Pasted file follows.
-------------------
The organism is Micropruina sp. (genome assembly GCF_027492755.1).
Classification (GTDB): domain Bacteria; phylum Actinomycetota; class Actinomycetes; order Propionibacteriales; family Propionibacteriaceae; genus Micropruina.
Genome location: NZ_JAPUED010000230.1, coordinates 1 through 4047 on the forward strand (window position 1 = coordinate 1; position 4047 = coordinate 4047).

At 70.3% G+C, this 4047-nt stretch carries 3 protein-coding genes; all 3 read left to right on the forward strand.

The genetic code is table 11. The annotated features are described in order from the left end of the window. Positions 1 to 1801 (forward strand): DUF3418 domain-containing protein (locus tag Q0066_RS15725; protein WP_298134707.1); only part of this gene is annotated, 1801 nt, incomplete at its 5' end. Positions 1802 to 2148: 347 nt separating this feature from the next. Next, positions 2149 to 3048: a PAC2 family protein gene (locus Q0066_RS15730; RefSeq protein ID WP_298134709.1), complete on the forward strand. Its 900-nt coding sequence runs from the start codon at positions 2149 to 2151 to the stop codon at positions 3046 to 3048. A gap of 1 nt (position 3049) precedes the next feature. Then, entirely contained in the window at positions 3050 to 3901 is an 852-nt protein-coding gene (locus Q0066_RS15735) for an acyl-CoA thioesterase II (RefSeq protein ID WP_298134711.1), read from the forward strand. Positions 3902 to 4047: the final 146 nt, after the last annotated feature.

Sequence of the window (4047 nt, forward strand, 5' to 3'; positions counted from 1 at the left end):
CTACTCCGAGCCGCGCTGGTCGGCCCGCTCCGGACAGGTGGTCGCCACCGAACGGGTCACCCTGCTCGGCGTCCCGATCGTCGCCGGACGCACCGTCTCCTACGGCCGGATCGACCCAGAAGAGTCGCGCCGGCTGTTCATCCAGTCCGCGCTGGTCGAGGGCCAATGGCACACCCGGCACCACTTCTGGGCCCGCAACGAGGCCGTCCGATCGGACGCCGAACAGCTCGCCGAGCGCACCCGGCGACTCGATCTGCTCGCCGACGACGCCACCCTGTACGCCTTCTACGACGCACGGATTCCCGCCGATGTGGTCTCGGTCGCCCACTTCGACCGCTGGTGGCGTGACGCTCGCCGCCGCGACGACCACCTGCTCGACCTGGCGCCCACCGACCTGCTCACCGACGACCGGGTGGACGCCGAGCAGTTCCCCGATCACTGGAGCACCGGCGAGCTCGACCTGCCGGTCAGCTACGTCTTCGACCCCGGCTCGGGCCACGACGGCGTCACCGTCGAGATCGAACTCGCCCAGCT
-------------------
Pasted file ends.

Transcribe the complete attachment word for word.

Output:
The organism is Micropruina sp. (genome assembly GCF_027492755.1).
Classification (GTDB): domain Bacteria; phylum Actinomycetota; class Actinomycetes; order Propionibacteriales; family Propionibacteriaceae; genus Micropruina.
Genome location: NZ_JAPUED010000230.1, coordinates 1 through 4047 on the forward strand (window position 1 = coordinate 1; position 4047 = coordinate 4047).

At 70.3% G+C, this 4047-nt stretch carries 3 protein-coding genes; all 3 read left to right on the forward strand.

The genetic code is table 11. The annotated features are described in order from the left end of the window. Positions 1 to 1801 (forward strand): DUF3418 domain-containing protein (locus tag Q0066_RS15725; protein WP_298134707.1); only part of this gene is annotated, 1801 nt, incomplete at its 5' end. Positions 1802 to 2148: 347 nt separating this feature from the next. Next, positions 2149 to 3048: a PAC2 family protein gene (locus Q0066_RS15730; RefSeq protein ID WP_298134709.1), complete on the forward strand. Its 900-nt coding sequence runs from the start codon at positions 2149 to 2151 to the stop codon at positions 3046 to 3048. A gap of 1 nt (position 3049) precedes the next feature. Then, entirely contained in the window at positions 3050 to 3901 is an 852-nt protein-coding gene (locus Q0066_RS15735) for an acyl-CoA thioesterase II (RefSeq protein ID WP_298134711.1), read from the forward strand. Positions 3902 to 4047: the final 146 nt, after the last annotated feature.

Sequence of the window (4047 nt, forward strand, 5' to 3'; positions counted from 1 at the left end):
CTACTCCGAGCCGCGCTGGTCGGCCCGCTCCGGACAGGTGGTCGCCACCGAACGGGTCACCCTGCTCGGCGTCCCGATCGTCGCCGGACGCACCGTCTCCTACGGCCGGATCGACCCAGAAGAGTCGCGCCGGCTGTTCATCCAGTCCGCGCTGGTCGAGGGCCAATGGCACACCCGGCACCACTTCTGGGCCCGCAACGAGGCCGTCCGATCGGACGCCGAACAGCTCGCCGAGCGCACCCGGCGACTCGATCTGCTCGCCGACGACGCCACCCTGTACGCCTTCTACGACGCACGGATTCCCGCCGATGTGGTCTCGGTCGCCCACTTCGACCGCTGGTGGCGTGACGCTCGCCGCCGCGACGACCACCTGCTCGACCTGGCGCCCACCGACCTGCTCACCGACGACCGGGTGGACGCCGAGCAGTTCCCCGATCACTGGAGCACCGGCGAGCTCGACCTGCCGGTCAGCTACGTCTTCGACCCCGGCTCGGGCCACGACGGCGTCACCGTCGAGATCGAACTCGCCCAGCT